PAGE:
I recently sent out an e-mail called The Ways of Small Business IT in which I highlighted some of the perils of a small business IT environment; one of the issues I highlighted was users leaving their unlocked workstations unattended. There are much more dire (and scarier) consequences to this behaviour than having your local information stolen. Simple programs installed from a USB key can reveal and steal every password you have ever used on the workstation – business, pleasure, banking, personal, dating sites… everything. So the miscreant would not have to sit at your computer for very long to own you – all they have to do is sit down for a minute and then walk away with all of your sites, usernames, and passwords. Then at their leisure they can access your life from wherever they want.
Scary? Yes. Preventable? Of course. A user who locks their computer when they walk away has taken great steps to prevent this attack. But what happens if the miscreant did not target your computer? What if they target a site where you use your catch-all password? Well it shouldn’t be a problem because that site will shut itself down until it has fixed its own security holes, right?
WRONG. The scary phrase in that last sentence is catch-all password. Here’s what I mean, and for the moment we are going to use the example of a site that we know to have been recently hacked.
Yeah I know you didn’t have an account, and you are completely faithful to your partner, but for the sake of the example, the user list on AshleyMadison.com is compromised. They have your credit card information, but that’s okay because your credit card is insured; they have your name and dating preferences, and that’s a damned shame… but there are fourteen million other men (and seventeen other women) who are in the same boat as you. It’s in the media and it’s ugly, and you are spending half of your time fighting with your partner that someone had used your credit card (and name, and picture, and your sexual preferences) to create their own profile on the site, and the other half of the time speculating about who else was on it, and… you know, doing whatever else you do during the day.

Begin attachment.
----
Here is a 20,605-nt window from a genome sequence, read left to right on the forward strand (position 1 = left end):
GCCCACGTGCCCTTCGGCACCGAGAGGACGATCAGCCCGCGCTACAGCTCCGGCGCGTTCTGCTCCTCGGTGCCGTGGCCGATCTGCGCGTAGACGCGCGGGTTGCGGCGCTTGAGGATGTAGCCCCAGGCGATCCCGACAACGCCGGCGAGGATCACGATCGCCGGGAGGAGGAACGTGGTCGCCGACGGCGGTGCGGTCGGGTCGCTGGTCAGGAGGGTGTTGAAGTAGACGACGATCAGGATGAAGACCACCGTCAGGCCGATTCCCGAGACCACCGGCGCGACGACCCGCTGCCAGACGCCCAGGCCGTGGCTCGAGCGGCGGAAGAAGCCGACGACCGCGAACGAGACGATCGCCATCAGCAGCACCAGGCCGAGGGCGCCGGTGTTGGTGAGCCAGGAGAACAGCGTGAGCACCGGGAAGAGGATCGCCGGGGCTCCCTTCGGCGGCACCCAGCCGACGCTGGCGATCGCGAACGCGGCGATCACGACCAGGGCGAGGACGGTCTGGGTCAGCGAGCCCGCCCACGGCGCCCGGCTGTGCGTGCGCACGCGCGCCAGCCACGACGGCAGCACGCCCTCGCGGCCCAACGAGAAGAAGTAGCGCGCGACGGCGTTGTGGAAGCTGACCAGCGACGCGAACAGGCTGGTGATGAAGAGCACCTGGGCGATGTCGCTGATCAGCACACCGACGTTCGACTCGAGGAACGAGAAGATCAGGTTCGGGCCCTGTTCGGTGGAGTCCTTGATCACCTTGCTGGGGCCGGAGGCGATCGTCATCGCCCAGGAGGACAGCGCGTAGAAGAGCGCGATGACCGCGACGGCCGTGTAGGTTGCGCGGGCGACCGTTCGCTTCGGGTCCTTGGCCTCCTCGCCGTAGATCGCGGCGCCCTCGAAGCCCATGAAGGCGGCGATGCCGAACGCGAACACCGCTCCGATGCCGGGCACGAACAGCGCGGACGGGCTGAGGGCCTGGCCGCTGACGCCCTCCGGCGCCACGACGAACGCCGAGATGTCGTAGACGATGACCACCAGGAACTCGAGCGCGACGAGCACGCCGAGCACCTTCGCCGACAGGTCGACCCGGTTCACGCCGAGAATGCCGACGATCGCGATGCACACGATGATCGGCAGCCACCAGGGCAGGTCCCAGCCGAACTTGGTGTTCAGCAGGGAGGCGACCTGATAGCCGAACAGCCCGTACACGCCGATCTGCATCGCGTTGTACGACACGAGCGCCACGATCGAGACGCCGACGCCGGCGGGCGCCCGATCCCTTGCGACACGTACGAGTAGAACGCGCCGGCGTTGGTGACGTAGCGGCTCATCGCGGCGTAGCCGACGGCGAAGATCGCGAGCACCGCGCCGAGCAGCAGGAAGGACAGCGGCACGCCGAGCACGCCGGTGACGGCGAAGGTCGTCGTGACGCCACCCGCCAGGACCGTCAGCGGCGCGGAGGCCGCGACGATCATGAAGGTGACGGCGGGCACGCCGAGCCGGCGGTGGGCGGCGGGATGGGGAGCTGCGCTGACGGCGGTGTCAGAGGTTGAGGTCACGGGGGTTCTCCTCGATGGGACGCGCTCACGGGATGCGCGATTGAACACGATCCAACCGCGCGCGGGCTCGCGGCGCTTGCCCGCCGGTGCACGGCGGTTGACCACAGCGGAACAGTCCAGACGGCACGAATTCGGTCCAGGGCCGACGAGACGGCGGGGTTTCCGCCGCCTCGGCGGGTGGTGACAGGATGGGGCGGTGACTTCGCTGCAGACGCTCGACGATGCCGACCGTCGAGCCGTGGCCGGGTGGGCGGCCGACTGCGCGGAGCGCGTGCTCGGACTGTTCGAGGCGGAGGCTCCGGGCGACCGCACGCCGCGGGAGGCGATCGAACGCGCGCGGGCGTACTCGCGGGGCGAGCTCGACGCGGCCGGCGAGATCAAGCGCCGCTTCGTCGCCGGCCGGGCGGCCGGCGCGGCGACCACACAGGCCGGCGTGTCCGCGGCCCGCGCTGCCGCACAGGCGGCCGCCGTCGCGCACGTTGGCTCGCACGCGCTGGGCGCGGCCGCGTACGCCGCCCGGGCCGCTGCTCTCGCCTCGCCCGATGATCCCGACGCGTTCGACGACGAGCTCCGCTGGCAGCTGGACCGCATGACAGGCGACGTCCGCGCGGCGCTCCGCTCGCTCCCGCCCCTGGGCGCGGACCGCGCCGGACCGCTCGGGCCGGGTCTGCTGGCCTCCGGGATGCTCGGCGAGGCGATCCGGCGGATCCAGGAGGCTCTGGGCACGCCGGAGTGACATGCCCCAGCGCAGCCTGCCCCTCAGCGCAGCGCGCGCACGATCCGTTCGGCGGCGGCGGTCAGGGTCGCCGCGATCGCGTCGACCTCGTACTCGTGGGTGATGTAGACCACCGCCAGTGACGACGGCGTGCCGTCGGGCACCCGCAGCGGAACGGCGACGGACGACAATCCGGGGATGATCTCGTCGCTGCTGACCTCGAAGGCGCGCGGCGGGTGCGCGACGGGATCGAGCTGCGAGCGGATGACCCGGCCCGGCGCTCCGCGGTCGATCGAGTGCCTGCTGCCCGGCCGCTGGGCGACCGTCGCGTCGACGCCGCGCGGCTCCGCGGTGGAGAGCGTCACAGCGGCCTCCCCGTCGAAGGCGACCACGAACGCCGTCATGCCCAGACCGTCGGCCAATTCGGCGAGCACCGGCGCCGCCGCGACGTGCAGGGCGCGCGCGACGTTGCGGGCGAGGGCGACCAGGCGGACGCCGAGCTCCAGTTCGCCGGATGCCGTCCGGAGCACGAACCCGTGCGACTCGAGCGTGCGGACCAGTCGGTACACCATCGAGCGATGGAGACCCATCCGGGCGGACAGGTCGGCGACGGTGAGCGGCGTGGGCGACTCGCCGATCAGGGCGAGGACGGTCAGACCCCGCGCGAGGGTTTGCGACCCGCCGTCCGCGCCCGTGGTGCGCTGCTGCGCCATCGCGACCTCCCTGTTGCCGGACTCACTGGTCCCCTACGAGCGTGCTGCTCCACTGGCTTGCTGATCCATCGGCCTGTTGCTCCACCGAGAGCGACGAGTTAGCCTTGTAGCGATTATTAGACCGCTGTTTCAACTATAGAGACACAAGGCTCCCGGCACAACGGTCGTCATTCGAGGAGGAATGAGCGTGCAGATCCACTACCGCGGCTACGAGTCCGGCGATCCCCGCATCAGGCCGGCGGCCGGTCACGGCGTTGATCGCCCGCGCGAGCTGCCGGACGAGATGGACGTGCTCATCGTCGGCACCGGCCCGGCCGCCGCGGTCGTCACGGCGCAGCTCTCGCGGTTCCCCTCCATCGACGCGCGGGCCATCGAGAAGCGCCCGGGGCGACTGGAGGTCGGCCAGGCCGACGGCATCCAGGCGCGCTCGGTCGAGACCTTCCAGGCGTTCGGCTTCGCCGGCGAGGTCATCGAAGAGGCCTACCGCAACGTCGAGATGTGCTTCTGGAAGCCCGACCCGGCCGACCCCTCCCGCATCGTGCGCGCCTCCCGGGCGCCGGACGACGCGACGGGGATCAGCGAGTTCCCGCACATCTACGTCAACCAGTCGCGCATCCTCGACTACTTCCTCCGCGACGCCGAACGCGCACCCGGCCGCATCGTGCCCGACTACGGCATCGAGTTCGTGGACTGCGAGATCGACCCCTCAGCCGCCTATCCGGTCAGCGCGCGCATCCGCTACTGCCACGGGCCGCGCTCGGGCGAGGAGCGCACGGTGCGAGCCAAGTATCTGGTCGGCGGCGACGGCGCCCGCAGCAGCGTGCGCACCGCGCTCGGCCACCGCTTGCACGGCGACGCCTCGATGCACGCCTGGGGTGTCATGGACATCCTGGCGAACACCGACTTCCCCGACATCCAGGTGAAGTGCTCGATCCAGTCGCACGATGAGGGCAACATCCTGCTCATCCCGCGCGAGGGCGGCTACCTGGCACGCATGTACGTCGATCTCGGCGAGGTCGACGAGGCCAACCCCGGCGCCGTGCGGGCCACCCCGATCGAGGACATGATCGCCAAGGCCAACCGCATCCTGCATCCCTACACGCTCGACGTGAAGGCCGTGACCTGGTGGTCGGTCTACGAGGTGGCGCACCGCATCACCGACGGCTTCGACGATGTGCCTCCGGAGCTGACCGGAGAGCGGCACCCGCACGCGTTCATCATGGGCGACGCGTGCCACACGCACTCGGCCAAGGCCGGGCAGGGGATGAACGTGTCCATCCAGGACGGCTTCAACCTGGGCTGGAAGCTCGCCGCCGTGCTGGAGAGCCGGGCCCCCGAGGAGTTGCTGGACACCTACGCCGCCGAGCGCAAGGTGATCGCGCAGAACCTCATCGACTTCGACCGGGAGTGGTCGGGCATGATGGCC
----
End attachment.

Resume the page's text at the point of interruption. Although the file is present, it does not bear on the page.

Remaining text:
What you do not spend any time doing is changing the password on YourBank.com, YourTradingCompany.com, YourOtherServices.com, and so on. It doesn’t matter that you had been using the same password on those sites as you did on AshleyMadison.com, because… well, in truth you just never gave it much thought, and isn’t it just so much easier to use the same password everywhere so you don’t forget?
Now the bad guys have your password… and believe me, it isn’t tough to guess your username for all of those sites… especially since you also used the same password for your e-mail account, so what they can’t easily figure out they can easily ask all of the other businesses to resend it and the businesses will do it because the hackers asked from your e-mail account.
Is there a good solution? For businesses there are several… multi-factor authentication, soft tokens, and so on. For individuals? Well, there’s vigilance… and listening to people like me when we tell you not to use the same passwords, and not to write them down, and to change them frequently.
In my next article I am going to use a lot of the tools I discussed in this piece to demonstrate why your work laptop should only be used for your work resources.